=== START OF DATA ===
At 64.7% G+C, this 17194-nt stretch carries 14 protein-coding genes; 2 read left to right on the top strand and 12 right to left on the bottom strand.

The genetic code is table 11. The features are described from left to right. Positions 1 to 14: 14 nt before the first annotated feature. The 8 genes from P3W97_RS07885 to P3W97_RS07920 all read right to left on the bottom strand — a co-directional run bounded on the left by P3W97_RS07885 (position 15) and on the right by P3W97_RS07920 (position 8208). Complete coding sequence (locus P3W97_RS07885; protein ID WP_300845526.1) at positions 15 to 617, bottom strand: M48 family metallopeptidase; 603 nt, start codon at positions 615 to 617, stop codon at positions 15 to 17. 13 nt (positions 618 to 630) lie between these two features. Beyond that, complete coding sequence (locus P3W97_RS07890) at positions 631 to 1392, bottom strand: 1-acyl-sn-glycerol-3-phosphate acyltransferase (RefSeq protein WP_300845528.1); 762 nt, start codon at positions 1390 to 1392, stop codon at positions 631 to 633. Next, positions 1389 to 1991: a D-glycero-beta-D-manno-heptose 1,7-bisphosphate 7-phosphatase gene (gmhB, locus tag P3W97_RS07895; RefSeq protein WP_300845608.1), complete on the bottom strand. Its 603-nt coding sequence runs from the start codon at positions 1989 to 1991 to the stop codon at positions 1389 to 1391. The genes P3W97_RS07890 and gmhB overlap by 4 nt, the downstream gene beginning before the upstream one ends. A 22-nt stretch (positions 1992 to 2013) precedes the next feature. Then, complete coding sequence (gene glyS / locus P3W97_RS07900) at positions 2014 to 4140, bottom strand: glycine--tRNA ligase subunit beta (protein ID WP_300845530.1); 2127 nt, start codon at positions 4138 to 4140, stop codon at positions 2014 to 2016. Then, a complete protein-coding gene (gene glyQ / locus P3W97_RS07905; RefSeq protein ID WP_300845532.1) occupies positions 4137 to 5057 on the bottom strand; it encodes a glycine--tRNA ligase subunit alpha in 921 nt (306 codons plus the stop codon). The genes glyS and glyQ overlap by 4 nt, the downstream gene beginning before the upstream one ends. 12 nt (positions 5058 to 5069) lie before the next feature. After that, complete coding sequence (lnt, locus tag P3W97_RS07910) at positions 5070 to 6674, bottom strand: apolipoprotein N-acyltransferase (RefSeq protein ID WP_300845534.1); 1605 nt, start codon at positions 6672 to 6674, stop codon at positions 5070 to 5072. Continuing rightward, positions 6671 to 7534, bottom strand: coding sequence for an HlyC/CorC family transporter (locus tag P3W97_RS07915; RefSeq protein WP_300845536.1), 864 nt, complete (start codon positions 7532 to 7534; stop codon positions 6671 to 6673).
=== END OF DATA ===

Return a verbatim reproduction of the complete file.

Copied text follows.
At 64.7% G+C, this 17194-nt stretch carries 14 protein-coding genes; 2 read left to right on the top strand and 12 right to left on the bottom strand.

The genetic code is table 11. The features are described from left to right. Positions 1 to 14: 14 nt before the first annotated feature. The 8 genes from P3W97_RS07885 to P3W97_RS07920 all read right to left on the bottom strand — a co-directional run bounded on the left by P3W97_RS07885 (position 15) and on the right by P3W97_RS07920 (position 8208). Complete coding sequence (locus P3W97_RS07885; protein ID WP_300845526.1) at positions 15 to 617, bottom strand: M48 family metallopeptidase; 603 nt, start codon at positions 615 to 617, stop codon at positions 15 to 17. 13 nt (positions 618 to 630) lie between these two features. Beyond that, complete coding sequence (locus P3W97_RS07890) at positions 631 to 1392, bottom strand: 1-acyl-sn-glycerol-3-phosphate acyltransferase (RefSeq protein WP_300845528.1); 762 nt, start codon at positions 1390 to 1392, stop codon at positions 631 to 633. Next, positions 1389 to 1991: a D-glycero-beta-D-manno-heptose 1,7-bisphosphate 7-phosphatase gene (gmhB, locus tag P3W97_RS07895; RefSeq protein WP_300845608.1), complete on the bottom strand. Its 603-nt coding sequence runs from the start codon at positions 1989 to 1991 to the stop codon at positions 1389 to 1391. The genes P3W97_RS07890 and gmhB overlap by 4 nt, the downstream gene beginning before the upstream one ends. A 22-nt stretch (positions 1992 to 2013) precedes the next feature. Then, complete coding sequence (gene glyS / locus P3W97_RS07900) at positions 2014 to 4140, bottom strand: glycine--tRNA ligase subunit beta (protein ID WP_300845530.1); 2127 nt, start codon at positions 4138 to 4140, stop codon at positions 2014 to 2016. Then, a complete protein-coding gene (gene glyQ / locus P3W97_RS07905; RefSeq protein ID WP_300845532.1) occupies positions 4137 to 5057 on the bottom strand; it encodes a glycine--tRNA ligase subunit alpha in 921 nt (306 codons plus the stop codon). The genes glyS and glyQ overlap by 4 nt, the downstream gene beginning before the upstream one ends. 12 nt (positions 5058 to 5069) lie before the next feature. After that, complete coding sequence (lnt, locus tag P3W97_RS07910) at positions 5070 to 6674, bottom strand: apolipoprotein N-acyltransferase (RefSeq protein ID WP_300845534.1); 1605 nt, start codon at positions 6672 to 6674, stop codon at positions 5070 to 5072. Continuing rightward, positions 6671 to 7534, bottom strand: coding sequence for an HlyC/CorC family transporter (locus tag P3W97_RS07915; RefSeq protein WP_300845536.1), 864 nt, complete (start codon positions 7532 to 7534; stop codon positions 6671 to 6673).